On last Wednesday, it rained in torrents, and at night the wind blew a heavy gale, by which some dame was done.  It blew down the chimney of “Uncle Henry ROREBECK,” and the tobacco barn of W. S. FOWLER, besides scattering the fences around in different places, and we have had rain almost every day since.  At the present writing the rain is pattering down profusely.  So look out for mud.

Teacher’s Meeting

The Boonville Enquirer, Warrick County, Indiana, Saturday Dec 13, 1873

By request we present to the readers of the Enquirer the proceedings of Hart Township Teachers Institute, held in this place on the 5th.

Institute called to order by D.M. MARTIN, President.  Secretary being absent J.R. KIRPATRICK was appointed Secretary pro tem.  Roll called all answered to their
names except J. T. THOMPSON, WOODHAM and Miss HENDERSON.

Minutes of previous meeting read and objections taken thereto by the President, which objections were sustained by the Institute.

T.J. PETERS presented his mode of teaching primary grammar by class drill, which exercise was interesting as well as instructive.

James W. HOLDER presented his mode of teaching orthography by class drill.

C.C. CASWELL gave exercises on arithmetic in Rays Third Part; according to the Connecticut Rules.

D.M. MARTIN gave an entertaining lecture in physiology, pertaining to the course of the blood.

J.C. MCWILLIAMS explained to the Institute the reasons why the tens are carried in the rules of addition and subtraction.

Miss Lizzie KIMBLE begged to be excused from presenting her method of teaching primary grammar, on the ground that she had never taught a class in grammar, which excuse was deemed sufficient, but does not speak well for her as an educator.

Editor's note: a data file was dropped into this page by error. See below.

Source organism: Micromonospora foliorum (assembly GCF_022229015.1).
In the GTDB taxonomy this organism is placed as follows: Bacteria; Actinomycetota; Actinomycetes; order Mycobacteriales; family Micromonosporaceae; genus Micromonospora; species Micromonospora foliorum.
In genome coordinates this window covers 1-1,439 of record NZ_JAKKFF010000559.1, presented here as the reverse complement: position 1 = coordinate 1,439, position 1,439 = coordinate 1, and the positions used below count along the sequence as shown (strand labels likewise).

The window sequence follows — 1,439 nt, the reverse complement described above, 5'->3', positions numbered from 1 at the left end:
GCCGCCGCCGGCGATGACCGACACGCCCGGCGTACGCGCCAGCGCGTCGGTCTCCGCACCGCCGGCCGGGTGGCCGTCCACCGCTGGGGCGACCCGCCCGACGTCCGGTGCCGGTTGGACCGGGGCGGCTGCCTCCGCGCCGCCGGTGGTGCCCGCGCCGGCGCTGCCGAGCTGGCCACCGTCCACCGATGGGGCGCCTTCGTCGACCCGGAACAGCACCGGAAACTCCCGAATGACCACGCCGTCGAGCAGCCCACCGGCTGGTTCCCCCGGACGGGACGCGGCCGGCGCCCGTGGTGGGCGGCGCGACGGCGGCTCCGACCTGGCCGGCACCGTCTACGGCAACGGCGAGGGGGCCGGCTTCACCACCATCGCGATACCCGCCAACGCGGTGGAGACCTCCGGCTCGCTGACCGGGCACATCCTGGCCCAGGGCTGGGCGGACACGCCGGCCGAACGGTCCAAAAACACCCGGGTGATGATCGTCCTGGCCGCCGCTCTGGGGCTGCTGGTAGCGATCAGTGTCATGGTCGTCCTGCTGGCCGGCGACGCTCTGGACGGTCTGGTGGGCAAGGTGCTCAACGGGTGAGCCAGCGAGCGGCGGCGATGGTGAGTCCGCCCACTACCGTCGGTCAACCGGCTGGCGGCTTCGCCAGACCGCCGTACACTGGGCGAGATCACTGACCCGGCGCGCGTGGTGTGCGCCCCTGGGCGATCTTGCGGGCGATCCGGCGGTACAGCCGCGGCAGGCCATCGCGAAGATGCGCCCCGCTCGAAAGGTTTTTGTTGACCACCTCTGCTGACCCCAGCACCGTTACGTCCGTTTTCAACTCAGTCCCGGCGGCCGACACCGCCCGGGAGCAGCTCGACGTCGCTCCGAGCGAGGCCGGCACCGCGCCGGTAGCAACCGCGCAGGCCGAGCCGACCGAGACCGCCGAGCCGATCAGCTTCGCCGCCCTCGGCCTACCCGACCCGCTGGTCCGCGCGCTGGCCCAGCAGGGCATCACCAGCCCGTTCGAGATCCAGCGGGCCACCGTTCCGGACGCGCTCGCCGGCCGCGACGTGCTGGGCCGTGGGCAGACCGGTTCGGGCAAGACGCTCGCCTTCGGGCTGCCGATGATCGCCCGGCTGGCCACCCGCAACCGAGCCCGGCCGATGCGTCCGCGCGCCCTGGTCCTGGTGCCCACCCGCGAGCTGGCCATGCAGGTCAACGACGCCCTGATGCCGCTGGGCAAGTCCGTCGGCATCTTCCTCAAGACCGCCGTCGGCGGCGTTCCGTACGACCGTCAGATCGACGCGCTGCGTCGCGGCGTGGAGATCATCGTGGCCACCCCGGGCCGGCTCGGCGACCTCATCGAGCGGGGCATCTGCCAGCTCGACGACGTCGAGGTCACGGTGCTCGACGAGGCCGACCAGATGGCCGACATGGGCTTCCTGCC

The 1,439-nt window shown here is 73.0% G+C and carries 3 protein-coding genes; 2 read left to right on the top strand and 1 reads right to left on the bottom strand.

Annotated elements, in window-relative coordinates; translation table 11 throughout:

R.P. HUSSEY drilled a class in advanced reading, which proved interesting to the members of the Institute, and should be more practiced in our schools than it is.

A.I. POWERS conducted an exercise in decimal fractions, to the entire satisfaction of the members.

Three teachers from Lane township were present and invited to take part in the exercises, which they cordially acceded to.

After arranging the programme for the next meeting, the Institute adjourned to meet on the first Saturday in January 1874.

Warrick County Fair

Boonville Enquirer Warrick County, Indiana Saturday, October 3, 1874


The Eighteenth Annual Fair of the Warrick County Agricultural Society opened on Tuesday last, under the most favorable auspices.  All the officers of the Society have been untiring in their efforts to make this exhibition a success in every particular.

Tuesday was advertised as the first day of the fair, but a very few visitors were in attendance as the day was spent in arranging the articles constantly arriving on the grounds for exhibition.  A visit to the fair grounds in the afternoon presented a lively scene.  Everybody was getting ready.  Besides the numerous exhibitors there was the minstrel show and tents already erected and ready for you to “pass upon the inside.”  Eating stands, picture galleries, flying Dutchmen, and cheap Johns were also busily engaged in preparing their stands and anticipating a profitable business.  All the halls have been remodeled, to some extent, since last year.  The fence and some of the halls and stands have been white washed and present a neat appearance which will add greatly to the cheerfulness of the surroundings.

All the halls have been remodeled, to some extent, since last year.  The fence and some of the halls and stands have been white washed and present a neat appearance which will add greatly to the cheerfulness of the surroundings.

By Wednesday evening great progress had been made toward completing the entire arrangements.  A visit to the ground showed the faith of the Board strong as ever, and everybody and everything expectantly lively.  The larger part of the stalls were occupied and the Floral, Agricultural and Mechanical halls were in good order for inspection.  As noise and confusion are always a very prominent feature at all the fairs, the numerous shows saw to it that this feature was not neglected this year.

Wednesday was really the first day of the fair, as the arrangements were not all completed and ready for visitors until that day.  A very good crowd was in attendance, but it was a noticeable fact that the shows and peanut stands did not receive much encouragement in the way of patronage.  The minstrel performers were lying around outside of their tent no thinking it worth while to attempt to rally and audience.  The picture gallery man had no customers and set up the steps of his car talking to a blooming lass and we suppose had won her fond affections away by taking her picture for nothing.